Rosenberg's Estranged Husband Could Get Pension Money

stan rosenberg massachusetts senate president

(Lana Jones/WBZ NewsRadio 1030)

BOSTON (WBZ-AM) -- Former Senate President Stan Rosenberg's estranged ex-husband, who faces criminal charges including sexual assault, could one day be the beneficiary of Rosenberg's pension. But Democratic state Sen. Will Brownsberger, Vice Chair of the Senate Ethics Committee, said he sees nothing wrong with that.

Rosenberg filed paperwork to designate his Bryon Hefner as his beneficiary. Brownsberger told WBZ NewsRadio 1030's Ben Parker that there's nothing to investigate, because Rosenberg earned that pension through many years of public service--and the filing to make a spouse a beneficiary isn't uncommon or unethical.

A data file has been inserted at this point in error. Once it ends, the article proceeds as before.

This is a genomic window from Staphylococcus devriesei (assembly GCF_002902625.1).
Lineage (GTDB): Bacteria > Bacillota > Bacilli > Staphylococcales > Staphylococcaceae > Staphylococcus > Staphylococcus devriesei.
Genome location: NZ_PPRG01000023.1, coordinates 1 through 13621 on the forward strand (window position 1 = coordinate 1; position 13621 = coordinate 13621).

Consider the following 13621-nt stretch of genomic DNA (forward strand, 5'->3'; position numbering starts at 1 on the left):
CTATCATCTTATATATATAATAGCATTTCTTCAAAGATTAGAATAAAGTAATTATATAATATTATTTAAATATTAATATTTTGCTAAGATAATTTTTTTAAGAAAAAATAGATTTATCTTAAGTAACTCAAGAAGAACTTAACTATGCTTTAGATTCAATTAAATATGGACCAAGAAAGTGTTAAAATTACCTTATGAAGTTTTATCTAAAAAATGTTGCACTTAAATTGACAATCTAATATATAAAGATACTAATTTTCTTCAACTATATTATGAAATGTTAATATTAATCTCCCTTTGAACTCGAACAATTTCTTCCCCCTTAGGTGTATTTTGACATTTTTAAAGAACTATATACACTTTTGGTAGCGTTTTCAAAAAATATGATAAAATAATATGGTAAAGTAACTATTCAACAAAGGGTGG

"Who he chooses to give it to upon his death is really just his business," Brownsberger said. "I can't see an issue, that's really a private matter of his own."

A four-month independent ethics investigation concluded that Rosenberg failed to protect the Senate from Hefner's pattern of disruptive behavior, but that's a separate matter.

"Senator Rosenberg stepped down in the wake of some serious errors of judgement," Brownsberger said. "He has earned a pension through many years of state service, and that is his pension."

WBZ NewsRadio 1030's Ben Parker reports

 

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